Tudor Rings

Article from Berganza

Friday 19th April 2013

On display at the Victoria & Albert Museum is a mesmerising collection of over 150 objects, jewellery and paintings from the 16th and 17th centuries, shown to highlight the relationship between the British Monarchy of the Tudor and Stuart courts and the Russian Tsars. This exhibition would be of interest to anyone fascinated by hand crafted objects from this period, with some being good enough to be presented as gifts to foreign Royalty. Within this exhibition are three gold finger rings that were made in the 16th - 17th centuries. One is an ancient sapphire intaglio set within an early 17th century ring, another is a memorial / wedding ring circa 1550-1600 and lastly a signet ring circa 1580, all with decorative scrolling shoulders, which are interesting comparisons to some important new additions to our collection. The V&A holds a vast array of important rings from this period and we are lucky to have such pieces of museum quality here at Berganza.

At this time, rubies would have come from both India and Ceylon, and diamonds were rare. By the early fifteenth century diamonds and gemstones were being faceted as this brought out the desired reflective properties that the earlier cabochon cut gemstones just didn't display. Yellow gold would have come from various sources, as it was being imported from the Arab world and European production was increasing, with the first gold producing mine in Europe being at Trenmitz in Bohemia, discovered in the 1320s.

Comparable pieces to this new addition are our earlier medieval amethyst cabochon ring, circa 14th – 15th century and the cabochon sapphire ring circa 12th – 15th century . This rounded effect of a cabochon was gained by polishing and rubbing the stone, which is seen prior to the early 15th century. The amethyst probably came from Europe, as quartz at this time was found in Germany, France and Switzerland, with amethyst being the purple variety. Sapphires were a popular choice, coming from Ceylon and encircling regions, finding their way to jewellers via trade routes.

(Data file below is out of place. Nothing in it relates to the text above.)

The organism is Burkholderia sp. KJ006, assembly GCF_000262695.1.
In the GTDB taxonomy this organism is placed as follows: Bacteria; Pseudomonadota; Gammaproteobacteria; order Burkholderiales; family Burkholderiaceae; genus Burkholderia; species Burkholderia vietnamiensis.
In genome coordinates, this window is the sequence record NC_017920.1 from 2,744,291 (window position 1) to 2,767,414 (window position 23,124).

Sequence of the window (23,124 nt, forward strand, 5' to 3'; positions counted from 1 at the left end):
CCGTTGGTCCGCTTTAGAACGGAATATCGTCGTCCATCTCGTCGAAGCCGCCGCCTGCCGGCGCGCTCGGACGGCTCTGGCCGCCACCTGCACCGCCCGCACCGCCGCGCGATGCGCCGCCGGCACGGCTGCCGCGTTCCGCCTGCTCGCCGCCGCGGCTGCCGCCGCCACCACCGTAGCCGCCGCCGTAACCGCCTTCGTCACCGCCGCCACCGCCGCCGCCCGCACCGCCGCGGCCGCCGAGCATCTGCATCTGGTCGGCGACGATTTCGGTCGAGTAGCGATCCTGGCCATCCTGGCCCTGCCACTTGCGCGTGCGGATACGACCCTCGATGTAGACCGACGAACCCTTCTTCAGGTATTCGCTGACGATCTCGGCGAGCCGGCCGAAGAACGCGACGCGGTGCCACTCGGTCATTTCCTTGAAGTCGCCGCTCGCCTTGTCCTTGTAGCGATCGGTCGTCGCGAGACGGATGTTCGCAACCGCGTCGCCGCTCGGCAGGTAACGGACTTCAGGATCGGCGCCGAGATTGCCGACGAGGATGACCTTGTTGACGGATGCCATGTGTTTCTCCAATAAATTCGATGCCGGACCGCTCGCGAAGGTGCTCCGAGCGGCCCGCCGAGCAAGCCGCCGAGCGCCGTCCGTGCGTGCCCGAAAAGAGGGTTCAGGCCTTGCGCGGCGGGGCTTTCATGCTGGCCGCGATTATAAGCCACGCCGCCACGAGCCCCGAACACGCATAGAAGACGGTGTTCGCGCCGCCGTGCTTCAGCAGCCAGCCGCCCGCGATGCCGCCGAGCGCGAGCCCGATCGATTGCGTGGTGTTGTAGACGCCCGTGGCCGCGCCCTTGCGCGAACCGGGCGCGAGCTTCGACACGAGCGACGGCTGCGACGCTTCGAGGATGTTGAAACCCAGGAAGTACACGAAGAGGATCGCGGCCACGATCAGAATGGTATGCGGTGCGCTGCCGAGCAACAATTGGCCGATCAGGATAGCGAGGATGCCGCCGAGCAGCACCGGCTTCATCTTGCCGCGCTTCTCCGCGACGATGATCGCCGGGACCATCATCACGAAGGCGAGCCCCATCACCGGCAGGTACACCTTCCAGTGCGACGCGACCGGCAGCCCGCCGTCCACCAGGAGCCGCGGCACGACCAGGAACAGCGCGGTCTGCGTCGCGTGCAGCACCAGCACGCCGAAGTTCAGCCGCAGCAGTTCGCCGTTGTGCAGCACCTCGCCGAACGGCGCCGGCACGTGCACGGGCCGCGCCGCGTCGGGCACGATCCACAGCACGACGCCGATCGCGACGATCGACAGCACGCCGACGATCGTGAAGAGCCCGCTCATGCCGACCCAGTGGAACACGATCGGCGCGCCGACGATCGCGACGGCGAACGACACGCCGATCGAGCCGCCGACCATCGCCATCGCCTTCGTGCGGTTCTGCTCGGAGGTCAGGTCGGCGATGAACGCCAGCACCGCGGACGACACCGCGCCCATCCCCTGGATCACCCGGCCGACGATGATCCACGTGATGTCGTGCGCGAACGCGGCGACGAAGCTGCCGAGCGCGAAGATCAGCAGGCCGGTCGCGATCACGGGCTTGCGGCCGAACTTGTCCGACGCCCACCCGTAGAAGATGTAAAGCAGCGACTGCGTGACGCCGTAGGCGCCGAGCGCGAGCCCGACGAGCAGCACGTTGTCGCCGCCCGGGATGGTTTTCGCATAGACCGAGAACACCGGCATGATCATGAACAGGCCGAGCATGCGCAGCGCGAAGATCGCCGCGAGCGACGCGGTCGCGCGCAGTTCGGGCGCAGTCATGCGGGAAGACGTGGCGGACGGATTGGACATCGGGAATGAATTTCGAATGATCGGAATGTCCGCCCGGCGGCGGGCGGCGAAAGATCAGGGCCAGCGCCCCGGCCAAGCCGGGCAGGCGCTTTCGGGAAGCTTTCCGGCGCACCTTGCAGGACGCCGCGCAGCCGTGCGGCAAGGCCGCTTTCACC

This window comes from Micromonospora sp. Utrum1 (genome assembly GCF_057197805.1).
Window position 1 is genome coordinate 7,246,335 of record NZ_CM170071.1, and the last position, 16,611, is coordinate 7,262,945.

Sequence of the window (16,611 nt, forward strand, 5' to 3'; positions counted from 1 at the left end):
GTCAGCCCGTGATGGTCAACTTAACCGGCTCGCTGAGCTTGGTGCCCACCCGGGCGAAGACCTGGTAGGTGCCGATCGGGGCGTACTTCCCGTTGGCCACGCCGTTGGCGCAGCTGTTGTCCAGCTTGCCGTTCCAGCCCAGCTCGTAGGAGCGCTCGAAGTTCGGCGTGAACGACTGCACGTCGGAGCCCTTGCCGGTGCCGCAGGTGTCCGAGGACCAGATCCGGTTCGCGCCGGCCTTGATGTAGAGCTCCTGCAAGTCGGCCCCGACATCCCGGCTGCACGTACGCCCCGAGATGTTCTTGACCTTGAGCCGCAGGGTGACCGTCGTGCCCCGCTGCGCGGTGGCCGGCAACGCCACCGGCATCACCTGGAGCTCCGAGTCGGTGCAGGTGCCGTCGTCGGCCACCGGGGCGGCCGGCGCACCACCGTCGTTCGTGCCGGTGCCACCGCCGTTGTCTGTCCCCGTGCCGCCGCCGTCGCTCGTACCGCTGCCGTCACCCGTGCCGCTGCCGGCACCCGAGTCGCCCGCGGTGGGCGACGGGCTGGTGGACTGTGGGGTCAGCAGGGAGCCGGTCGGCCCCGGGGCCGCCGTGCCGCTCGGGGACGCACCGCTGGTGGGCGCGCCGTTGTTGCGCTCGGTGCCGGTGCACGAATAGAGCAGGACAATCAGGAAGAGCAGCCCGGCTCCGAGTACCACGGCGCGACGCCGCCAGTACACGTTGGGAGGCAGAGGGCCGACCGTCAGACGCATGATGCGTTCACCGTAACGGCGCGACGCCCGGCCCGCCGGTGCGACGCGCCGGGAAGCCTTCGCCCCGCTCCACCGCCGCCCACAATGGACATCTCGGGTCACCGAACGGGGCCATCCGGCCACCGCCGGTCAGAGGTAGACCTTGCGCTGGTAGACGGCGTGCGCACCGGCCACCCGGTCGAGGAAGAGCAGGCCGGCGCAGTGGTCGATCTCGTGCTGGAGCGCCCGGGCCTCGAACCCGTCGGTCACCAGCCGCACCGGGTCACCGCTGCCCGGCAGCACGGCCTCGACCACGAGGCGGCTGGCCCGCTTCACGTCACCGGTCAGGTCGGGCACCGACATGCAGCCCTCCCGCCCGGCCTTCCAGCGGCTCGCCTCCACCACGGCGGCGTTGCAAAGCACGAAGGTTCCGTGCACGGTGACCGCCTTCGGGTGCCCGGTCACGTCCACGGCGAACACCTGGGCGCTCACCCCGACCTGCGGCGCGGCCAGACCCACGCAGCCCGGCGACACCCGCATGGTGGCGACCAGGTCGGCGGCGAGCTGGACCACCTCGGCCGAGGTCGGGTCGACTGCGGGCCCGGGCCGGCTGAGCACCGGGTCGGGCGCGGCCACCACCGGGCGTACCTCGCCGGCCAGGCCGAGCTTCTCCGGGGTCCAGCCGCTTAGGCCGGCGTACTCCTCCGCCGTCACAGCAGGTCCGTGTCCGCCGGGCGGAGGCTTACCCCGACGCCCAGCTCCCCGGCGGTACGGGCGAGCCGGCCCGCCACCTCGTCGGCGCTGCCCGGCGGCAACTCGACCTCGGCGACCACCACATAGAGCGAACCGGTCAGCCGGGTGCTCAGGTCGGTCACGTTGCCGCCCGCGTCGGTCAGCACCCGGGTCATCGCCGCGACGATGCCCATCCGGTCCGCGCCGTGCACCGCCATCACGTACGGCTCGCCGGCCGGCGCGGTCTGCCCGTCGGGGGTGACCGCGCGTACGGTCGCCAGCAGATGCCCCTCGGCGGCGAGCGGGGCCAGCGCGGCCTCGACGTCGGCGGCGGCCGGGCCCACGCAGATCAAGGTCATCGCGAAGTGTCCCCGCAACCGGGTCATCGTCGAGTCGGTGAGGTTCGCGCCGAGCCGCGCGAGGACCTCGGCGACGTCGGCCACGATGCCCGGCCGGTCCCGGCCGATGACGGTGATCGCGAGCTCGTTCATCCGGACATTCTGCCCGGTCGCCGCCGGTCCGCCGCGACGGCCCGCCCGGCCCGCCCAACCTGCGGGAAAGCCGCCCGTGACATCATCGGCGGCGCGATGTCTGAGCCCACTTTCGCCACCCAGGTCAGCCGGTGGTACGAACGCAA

Silver was produced mainly in Western Europe and was also gained as a by-product of lead mining around this time. It was considered the second most precious metal to gold and was also used as settings for gemstones.

Rings from the late medieval period that are in fine condition are extremely rare. Those detailed above are fantastic examples of the types of workmanship seen at this time, across different metals and serving different purposes. To own and even wear a medieval piece of such rarity is to own a piece of jewellery history, comparisons of which can be seen on display in museums and in portraits from this time.

The 'Treasures of the Royal Courts' exhibition is on display at the Victoria & Albert Museum until July 14th 2013.
Sources: Cherry, J. 'Medieval Goldsmiths', The British Museum Press, 2011.
For comparison: Scarisbrick. D, 'Rings, Jewelry of Power, Love and Loyalty' Thames & Hudson, 2007, Page244.
Oman, C.C, 'Victoria and Albert Museum Catalogue of Rings 1930' Anglia Publishing, 1993, image 281, 16th century, image 256, 13th or 14th century.

Tudor table cut diamond ring, circa 1485 1603. Hatton Garden
Tudor table cut diamond ring, circa 1485-1603.
Ref: 27576
Tudor red spinel ring, English, circa 16th century hatton garden
Tudor red spinel ring, English, circa 16th century.
Ref: 27575
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